SVwaste equals one when all the generated waste is treated during the chemical production and no wastes are released to the environment. Incineration, chemical and/or biological treatment, and disposal can be applied as treatment methods, and their time requirements have to be applied as treatment time. If no treatment is applied, then all wastes are released to the environment and must be considered as untreated waste, which possesses corresponding natural decomposition times. Because the generated waste during the production of the given chemical is either treated or untreated, every single atom is accounted for. When the EE of the waste is calculated, the situation is similar and mass balance can be expressed according to Eq. 4.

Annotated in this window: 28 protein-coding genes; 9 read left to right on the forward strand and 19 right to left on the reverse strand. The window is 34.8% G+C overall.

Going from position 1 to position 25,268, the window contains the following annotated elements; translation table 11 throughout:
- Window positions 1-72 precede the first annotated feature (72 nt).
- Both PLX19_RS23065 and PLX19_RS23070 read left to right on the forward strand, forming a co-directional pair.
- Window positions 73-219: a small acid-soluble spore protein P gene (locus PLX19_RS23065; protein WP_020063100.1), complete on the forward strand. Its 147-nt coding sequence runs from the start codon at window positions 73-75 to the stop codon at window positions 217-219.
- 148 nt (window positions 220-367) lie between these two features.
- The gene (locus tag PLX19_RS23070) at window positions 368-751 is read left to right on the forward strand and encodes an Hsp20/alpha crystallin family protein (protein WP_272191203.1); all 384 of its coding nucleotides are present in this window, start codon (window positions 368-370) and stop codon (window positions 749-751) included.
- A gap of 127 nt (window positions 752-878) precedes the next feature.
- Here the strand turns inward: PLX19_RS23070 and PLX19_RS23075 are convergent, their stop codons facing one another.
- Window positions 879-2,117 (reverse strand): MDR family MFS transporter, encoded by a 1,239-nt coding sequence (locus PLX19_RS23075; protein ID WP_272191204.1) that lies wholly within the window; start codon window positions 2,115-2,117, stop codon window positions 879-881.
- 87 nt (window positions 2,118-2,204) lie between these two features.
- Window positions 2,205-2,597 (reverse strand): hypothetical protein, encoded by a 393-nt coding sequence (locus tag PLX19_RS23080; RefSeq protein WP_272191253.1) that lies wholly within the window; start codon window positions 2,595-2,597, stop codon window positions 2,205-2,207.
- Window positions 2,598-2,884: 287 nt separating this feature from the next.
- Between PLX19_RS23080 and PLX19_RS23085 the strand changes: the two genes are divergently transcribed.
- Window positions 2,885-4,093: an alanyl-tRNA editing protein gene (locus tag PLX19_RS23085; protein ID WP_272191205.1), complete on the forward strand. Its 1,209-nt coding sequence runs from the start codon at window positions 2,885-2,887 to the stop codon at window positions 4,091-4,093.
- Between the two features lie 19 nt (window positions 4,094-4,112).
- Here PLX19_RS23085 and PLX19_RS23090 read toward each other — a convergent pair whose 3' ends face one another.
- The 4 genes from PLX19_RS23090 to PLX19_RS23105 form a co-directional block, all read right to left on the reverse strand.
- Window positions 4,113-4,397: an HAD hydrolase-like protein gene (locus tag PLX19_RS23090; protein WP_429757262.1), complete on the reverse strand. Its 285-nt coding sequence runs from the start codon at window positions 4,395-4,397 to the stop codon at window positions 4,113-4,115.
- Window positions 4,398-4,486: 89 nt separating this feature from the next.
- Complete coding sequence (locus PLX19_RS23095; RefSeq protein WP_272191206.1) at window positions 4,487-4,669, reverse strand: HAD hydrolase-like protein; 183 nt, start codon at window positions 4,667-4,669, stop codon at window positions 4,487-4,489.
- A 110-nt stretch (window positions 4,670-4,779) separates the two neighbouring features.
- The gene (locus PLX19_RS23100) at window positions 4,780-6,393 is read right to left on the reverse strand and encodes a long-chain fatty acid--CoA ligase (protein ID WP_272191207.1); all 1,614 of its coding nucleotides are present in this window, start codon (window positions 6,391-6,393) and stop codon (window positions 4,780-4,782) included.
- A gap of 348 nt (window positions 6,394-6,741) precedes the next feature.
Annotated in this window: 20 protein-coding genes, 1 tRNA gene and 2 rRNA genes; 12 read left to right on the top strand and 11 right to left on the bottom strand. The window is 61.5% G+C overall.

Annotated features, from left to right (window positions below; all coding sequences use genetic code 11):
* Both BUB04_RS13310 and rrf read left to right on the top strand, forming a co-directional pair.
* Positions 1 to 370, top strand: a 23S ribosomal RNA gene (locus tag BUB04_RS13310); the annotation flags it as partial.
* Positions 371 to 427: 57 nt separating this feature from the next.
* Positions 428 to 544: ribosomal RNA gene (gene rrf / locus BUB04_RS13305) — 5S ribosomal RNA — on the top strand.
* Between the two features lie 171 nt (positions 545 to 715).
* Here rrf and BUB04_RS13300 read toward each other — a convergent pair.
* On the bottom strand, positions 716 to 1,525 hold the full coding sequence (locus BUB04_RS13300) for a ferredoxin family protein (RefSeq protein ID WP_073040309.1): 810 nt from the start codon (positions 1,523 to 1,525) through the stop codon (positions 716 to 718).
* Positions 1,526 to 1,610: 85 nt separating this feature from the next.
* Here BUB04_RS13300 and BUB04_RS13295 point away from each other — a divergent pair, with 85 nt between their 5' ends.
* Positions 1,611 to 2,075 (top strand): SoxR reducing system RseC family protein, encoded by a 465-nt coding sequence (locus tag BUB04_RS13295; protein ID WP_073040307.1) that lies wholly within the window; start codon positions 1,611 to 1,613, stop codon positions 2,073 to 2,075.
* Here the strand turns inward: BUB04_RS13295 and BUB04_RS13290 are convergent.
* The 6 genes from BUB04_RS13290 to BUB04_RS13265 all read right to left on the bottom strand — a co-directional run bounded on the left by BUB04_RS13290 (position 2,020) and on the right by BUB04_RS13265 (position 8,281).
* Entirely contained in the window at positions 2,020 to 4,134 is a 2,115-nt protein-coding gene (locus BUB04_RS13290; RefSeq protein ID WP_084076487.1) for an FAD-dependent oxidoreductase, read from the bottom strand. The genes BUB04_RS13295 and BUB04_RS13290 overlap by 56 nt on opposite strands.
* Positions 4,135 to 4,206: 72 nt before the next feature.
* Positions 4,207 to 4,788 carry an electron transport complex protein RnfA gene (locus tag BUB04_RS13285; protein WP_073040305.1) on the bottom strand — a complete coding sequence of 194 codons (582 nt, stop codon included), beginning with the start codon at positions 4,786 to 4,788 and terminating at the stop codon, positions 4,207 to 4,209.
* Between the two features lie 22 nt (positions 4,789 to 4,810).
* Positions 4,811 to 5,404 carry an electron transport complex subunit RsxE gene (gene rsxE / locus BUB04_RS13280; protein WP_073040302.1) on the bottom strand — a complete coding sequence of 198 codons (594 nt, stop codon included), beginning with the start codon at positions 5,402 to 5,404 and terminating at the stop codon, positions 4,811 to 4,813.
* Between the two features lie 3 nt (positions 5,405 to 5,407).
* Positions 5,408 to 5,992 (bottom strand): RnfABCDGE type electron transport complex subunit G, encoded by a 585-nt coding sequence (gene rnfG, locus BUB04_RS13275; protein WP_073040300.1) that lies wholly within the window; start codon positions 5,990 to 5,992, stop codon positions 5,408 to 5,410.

$${\text{EE}}_{\text{generated waste}} = {\text{EE}}_{\text{treated waste }} + {\text{EE}}_{\text{untreated waste }}$$

Consequently, sustainability of the fate of the waste depends on exclusively on the waste treatment and waste natural decomposition times, so Eq. 2 can be simplified to formula of Eq. 5.

$${\text{SV}}_{\text{waste}} = \frac{{t_{\text{waste generation}} }}{{t_{\text{waste treatement}} + t_{\text{waste natural decomposition}} }}$$